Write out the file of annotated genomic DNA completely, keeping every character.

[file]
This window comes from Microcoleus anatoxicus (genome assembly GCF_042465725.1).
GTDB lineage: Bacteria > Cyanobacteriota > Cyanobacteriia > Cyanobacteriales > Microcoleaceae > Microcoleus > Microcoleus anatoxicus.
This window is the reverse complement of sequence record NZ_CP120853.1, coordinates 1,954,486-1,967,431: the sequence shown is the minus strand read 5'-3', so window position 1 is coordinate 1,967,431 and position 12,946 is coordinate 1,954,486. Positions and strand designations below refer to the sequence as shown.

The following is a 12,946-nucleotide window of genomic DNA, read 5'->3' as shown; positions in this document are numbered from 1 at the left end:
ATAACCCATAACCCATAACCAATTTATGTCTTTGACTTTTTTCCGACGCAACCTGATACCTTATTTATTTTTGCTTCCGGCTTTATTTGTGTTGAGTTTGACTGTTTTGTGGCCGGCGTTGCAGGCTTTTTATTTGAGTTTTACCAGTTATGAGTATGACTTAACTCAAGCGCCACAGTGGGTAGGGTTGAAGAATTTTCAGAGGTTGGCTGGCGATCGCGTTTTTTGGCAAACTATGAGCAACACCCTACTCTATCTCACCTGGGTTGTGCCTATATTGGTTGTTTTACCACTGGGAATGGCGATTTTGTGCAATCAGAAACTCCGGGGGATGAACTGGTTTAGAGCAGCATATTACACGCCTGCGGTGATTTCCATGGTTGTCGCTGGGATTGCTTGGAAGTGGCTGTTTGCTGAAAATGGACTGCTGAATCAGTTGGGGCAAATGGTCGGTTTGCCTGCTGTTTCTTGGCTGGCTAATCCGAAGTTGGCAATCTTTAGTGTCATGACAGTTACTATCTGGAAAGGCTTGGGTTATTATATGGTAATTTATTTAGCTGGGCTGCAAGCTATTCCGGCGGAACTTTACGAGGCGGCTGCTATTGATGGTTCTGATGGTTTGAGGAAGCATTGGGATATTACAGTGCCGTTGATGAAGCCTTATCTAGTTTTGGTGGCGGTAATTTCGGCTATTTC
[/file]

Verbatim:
This window comes from Microcoleus anatoxicus (genome assembly GCF_042465725.1).
GTDB lineage: Bacteria > Cyanobacteriota > Cyanobacteriia > Cyanobacteriales > Microcoleaceae > Microcoleus > Microcoleus anatoxicus.
This window is the reverse complement of sequence record NZ_CP120853.1, coordinates 1,954,486-1,967,431: the sequence shown is the minus strand read 5'-3', so window position 1 is coordinate 1,967,431 and position 12,946 is coordinate 1,954,486. Positions and strand designations below refer to the sequence as shown.

The following is a 12,946-nucleotide window of genomic DNA, read 5'->3' as shown; positions in this document are numbered from 1 at the left end:
ATAACCCATAACCCATAACCAATTTATGTCTTTGACTTTTTTCCGACGCAACCTGATACCTTATTTATTTTTGCTTCCGGCTTTATTTGTGTTGAGTTTGACTGTTTTGTGGCCGGCGTTGCAGGCTTTTTATTTGAGTTTTACCAGTTATGAGTATGACTTAACTCAAGCGCCACAGTGGGTAGGGTTGAAGAATTTTCAGAGGTTGGCTGGCGATCGCGTTTTTTGGCAAACTATGAGCAACACCCTACTCTATCTCACCTGGGTTGTGCCTATATTGGTTGTTTTACCACTGGGAATGGCGATTTTGTGCAATCAGAAACTCCGGGGGATGAACTGGTTTAGAGCAGCATATTACACGCCTGCGGTGATTTCCATGGTTGTCGCTGGGATTGCTTGGAAGTGGCTGTTTGCTGAAAATGGACTGCTGAATCAGTTGGGGCAAATGGTCGGTTTGCCTGCTGTTTCTTGGCTGGCTAATCCGAAGTTGGCAATCTTTAGTGTCATGACAGTTACTATCTGGAAAGGCTTGGGTTATTATATGGTAATTTATTTAGCTGGGCTGCAAGCTATTCCGGCGGAACTTTACGAGGCGGCTGCTATTGATGGTTCTGATGGTTTGAGGAAGCATTGGGATATTACAGTGCCGTTGATGAAGCCTTATCTAGTTTTGGTGGCGGTAATTTCGGCTATTTC